Throughout its long existence, this 14th-century stalwart has been a secure anti-pirate bastion for precious fleeces, a jail for prisoners of war, an early aviation workshop, a home for relics of the Titanic disaster, and is now a fabulous pub and microbrewery.
The Wool House is one of Southampton’s oldest buildings and was probably built following a devastating French pirate raid in 1338. For much of the medieval period, the port city was a major exporter of valuable wools and yarn to mainland Europe. The stone structure was erected as a defensive dockyard store for these cherished fleecy exports, probably as part of the late 14th-century fortification improvements that also resulted in the impressive Southampton Walls.
During the Napoleonic wars, which once again pitted British forces against their French neighbors, the substantial fortress-like walls of the medieval storehouse kept foes in, rather than out, having been used to hold captive French prisoners of war. The identities of some of these captives are still in evidence, the former inmates having carved their names into the ancient beams supporting the heavy tiled roof.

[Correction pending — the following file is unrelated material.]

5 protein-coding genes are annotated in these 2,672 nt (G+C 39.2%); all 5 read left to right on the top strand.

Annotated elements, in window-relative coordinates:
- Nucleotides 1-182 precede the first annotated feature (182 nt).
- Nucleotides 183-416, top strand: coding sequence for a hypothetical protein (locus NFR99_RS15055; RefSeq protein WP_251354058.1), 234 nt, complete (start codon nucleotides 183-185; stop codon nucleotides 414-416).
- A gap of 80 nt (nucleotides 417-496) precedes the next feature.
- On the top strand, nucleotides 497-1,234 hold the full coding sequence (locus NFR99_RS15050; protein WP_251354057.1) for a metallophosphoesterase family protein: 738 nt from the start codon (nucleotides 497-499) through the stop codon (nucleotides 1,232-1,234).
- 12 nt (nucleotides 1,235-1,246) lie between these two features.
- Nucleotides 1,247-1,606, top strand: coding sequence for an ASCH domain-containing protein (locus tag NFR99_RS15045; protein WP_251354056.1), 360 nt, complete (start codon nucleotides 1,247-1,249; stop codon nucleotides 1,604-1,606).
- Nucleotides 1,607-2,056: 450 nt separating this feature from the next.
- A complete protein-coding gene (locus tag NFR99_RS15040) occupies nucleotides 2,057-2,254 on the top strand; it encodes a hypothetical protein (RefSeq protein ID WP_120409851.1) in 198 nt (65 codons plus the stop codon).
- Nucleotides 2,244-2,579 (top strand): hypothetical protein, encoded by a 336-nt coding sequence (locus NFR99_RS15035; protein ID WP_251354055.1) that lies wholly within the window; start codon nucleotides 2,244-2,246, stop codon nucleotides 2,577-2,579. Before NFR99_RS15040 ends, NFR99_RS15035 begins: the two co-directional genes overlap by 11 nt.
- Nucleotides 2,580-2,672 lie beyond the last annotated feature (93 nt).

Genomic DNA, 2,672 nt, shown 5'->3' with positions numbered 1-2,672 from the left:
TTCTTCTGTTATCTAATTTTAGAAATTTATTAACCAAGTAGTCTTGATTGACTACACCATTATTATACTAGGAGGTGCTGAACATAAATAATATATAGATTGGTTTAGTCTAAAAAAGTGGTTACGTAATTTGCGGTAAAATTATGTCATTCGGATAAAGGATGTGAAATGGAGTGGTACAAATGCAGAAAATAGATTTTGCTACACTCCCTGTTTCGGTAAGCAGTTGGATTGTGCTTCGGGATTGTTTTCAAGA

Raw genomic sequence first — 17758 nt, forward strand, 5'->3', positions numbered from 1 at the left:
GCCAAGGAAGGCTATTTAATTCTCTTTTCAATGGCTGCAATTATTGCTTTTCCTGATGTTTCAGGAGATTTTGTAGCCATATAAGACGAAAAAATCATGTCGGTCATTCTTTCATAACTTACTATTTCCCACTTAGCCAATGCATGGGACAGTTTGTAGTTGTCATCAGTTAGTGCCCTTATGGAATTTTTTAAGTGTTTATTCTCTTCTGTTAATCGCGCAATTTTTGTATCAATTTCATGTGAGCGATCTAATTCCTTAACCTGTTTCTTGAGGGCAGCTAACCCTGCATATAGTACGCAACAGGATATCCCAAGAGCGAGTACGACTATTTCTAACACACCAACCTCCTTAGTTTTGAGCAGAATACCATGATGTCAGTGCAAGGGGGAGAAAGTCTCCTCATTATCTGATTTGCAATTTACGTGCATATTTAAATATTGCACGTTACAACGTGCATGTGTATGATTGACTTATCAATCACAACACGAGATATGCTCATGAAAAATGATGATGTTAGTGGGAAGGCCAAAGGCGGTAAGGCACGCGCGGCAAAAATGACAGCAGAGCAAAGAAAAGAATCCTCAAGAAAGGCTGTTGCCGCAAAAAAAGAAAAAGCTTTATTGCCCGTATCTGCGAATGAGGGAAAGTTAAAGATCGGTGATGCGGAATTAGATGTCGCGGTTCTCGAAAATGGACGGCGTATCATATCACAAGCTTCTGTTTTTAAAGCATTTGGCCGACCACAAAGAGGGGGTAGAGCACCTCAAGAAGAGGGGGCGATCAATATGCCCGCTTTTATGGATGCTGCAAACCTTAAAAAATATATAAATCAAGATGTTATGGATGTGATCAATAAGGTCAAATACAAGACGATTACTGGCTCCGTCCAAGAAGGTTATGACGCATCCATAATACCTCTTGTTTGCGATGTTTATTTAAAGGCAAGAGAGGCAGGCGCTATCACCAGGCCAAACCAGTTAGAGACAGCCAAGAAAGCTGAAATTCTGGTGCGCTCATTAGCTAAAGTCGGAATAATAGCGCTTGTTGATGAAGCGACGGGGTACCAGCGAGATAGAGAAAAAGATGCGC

In 1910, a local boat maker who used the building as his workshop constructed a flying machine in the Wool House just seven years after the Wright Brothers’ first flight at Kitty Hawk, North Carolina. Inspired by the American aviation pioneers, marine engineer Edwin Moon became the first person to fly from the site that would later become Southampton Airport.
In the 1960s, the venerable structure became the home of Southampton’s Maritime Museum, which celebrated the nautical history of the ancient port city. The ill-fated RMS Titanic, which set sail on her doomed maiden voyage from a dock 800 yards from the Wool House, was crewed mostly by locals. Some 500 Southampton families lost a relative in the disaster. Before the construction of a new museum in 2012 to mark the 100th anniversary of the sinking, the Wool House housed a touching display of memorabilia and artifacts salvaged from or relating to the Titanic and its local crew.
After a period of being vacant, a pub landlord acquired the empty edifice and converted it into the new home for a successful microbrewery, pub, and restaurant, thereby keeping the doors of one of the area’s most significant historic buildings open to the public, while complementing the city’s lively nightlife scene.
Know Before You Go
The Wool House is located close to the Isle of Wight Ferry Terminal. It is currently home to the Dancing Man Brewery, restaurant, and bar, open Wednesday through Sunday.